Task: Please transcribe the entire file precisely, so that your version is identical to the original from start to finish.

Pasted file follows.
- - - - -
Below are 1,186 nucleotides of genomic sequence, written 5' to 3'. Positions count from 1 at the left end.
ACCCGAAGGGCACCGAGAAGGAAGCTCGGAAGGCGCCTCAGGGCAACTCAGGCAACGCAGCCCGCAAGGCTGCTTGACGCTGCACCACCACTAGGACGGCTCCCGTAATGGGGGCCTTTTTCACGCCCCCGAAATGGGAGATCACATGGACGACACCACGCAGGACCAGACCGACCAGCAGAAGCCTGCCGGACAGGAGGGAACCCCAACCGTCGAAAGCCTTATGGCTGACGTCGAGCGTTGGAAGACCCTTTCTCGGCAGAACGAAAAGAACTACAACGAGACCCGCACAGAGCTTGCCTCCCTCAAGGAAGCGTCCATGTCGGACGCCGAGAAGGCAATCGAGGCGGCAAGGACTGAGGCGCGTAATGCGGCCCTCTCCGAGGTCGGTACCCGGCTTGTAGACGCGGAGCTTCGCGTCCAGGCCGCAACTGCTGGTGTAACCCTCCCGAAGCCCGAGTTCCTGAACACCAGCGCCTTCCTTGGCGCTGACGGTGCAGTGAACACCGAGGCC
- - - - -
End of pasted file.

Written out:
Below are 1,186 nucleotides of genomic sequence, written 5' to 3'. Positions count from 1 at the left end.
ACCCGAAGGGCACCGAGAAGGAAGCTCGGAAGGCGCCTCAGGGCAACTCAGGCAACGCAGCCCGCAAGGCTGCTTGACGCTGCACCACCACTAGGACGGCTCCCGTAATGGGGGCCTTTTTCACGCCCCCGAAATGGGAGATCACATGGACGACACCACGCAGGACCAGACCGACCAGCAGAAGCCTGCCGGACAGGAGGGAACCCCAACCGTCGAAAGCCTTATGGCTGACGTCGAGCGTTGGAAGACCCTTTCTCGGCAGAACGAAAAGAACTACAACGAGACCCGCACAGAGCTTGCCTCCCTCAAGGAAGCGTCCATGTCGGACGCCGAGAAGGCAATCGAGGCGGCAAGGACTGAGGCGCGTAATGCGGCCCTCTCCGAGGTCGGTACCCGGCTTGTAGACGCGGAGCTTCGCGTCCAGGCCGCAACTGCTGGTGTAACCCTCCCGAAGCCCGAGTTCCTGAACACCAGCGCCTTCCTTGGCGCTGACGGTGCAGTGAACACCGAGGCC